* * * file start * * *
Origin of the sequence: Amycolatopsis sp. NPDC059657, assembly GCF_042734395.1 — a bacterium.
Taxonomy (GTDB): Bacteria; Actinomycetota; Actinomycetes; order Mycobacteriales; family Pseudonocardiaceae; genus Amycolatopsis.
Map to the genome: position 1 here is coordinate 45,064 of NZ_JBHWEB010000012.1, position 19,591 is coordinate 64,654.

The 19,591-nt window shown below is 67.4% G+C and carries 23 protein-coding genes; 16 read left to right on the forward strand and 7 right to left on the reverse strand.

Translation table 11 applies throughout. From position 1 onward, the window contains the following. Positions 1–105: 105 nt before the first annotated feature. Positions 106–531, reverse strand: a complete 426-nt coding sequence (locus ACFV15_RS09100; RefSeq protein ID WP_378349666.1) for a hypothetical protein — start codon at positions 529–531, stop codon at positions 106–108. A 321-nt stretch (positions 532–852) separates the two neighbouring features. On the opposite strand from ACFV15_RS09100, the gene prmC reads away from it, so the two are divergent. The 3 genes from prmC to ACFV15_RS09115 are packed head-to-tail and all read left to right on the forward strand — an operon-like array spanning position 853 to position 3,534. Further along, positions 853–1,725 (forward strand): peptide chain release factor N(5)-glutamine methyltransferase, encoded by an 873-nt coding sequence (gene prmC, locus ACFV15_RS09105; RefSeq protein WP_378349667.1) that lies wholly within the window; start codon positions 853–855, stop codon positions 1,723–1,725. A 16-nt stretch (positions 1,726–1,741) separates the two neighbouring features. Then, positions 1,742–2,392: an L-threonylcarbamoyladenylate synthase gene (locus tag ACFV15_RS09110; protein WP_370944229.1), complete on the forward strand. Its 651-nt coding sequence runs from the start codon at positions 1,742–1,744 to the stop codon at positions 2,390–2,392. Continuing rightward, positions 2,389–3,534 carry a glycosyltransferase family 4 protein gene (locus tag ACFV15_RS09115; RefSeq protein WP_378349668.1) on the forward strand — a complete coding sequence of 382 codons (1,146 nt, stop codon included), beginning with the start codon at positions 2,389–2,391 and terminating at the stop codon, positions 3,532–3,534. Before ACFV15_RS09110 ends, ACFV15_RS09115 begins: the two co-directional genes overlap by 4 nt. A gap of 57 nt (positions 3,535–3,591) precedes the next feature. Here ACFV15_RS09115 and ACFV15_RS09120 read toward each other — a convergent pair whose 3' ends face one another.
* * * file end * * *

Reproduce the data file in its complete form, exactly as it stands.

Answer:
Origin of the sequence: Amycolatopsis sp. NPDC059657, assembly GCF_042734395.1 — a bacterium.
Taxonomy (GTDB): Bacteria; Actinomycetota; Actinomycetes; order Mycobacteriales; family Pseudonocardiaceae; genus Amycolatopsis.
Map to the genome: position 1 here is coordinate 45,064 of NZ_JBHWEB010000012.1, position 19,591 is coordinate 64,654.

The 19,591-nt window shown below is 67.4% G+C and carries 23 protein-coding genes; 16 read left to right on the forward strand and 7 right to left on the reverse strand.

Translation table 11 applies throughout. From position 1 onward, the window contains the following. Positions 1–105: 105 nt before the first annotated feature. Positions 106–531, reverse strand: a complete 426-nt coding sequence (locus ACFV15_RS09100; RefSeq protein ID WP_378349666.1) for a hypothetical protein — start codon at positions 529–531, stop codon at positions 106–108. A 321-nt stretch (positions 532–852) separates the two neighbouring features. On the opposite strand from ACFV15_RS09100, the gene prmC reads away from it, so the two are divergent. The 3 genes from prmC to ACFV15_RS09115 are packed head-to-tail and all read left to right on the forward strand — an operon-like array spanning position 853 to position 3,534. Further along, positions 853–1,725 (forward strand): peptide chain release factor N(5)-glutamine methyltransferase, encoded by an 873-nt coding sequence (gene prmC, locus ACFV15_RS09105; RefSeq protein WP_378349667.1) that lies wholly within the window; start codon positions 853–855, stop codon positions 1,723–1,725. A 16-nt stretch (positions 1,726–1,741) separates the two neighbouring features. Then, positions 1,742–2,392: an L-threonylcarbamoyladenylate synthase gene (locus tag ACFV15_RS09110; protein WP_370944229.1), complete on the forward strand. Its 651-nt coding sequence runs from the start codon at positions 1,742–1,744 to the stop codon at positions 2,390–2,392. Continuing rightward, positions 2,389–3,534 carry a glycosyltransferase family 4 protein gene (locus tag ACFV15_RS09115; RefSeq protein WP_378349668.1) on the forward strand — a complete coding sequence of 382 codons (1,146 nt, stop codon included), beginning with the start codon at positions 2,389–2,391 and terminating at the stop codon, positions 3,532–3,534. Before ACFV15_RS09110 ends, ACFV15_RS09115 begins: the two co-directional genes overlap by 4 nt. A gap of 57 nt (positions 3,535–3,591) precedes the next feature. Here ACFV15_RS09115 and ACFV15_RS09120 read toward each other — a convergent pair whose 3' ends face one another.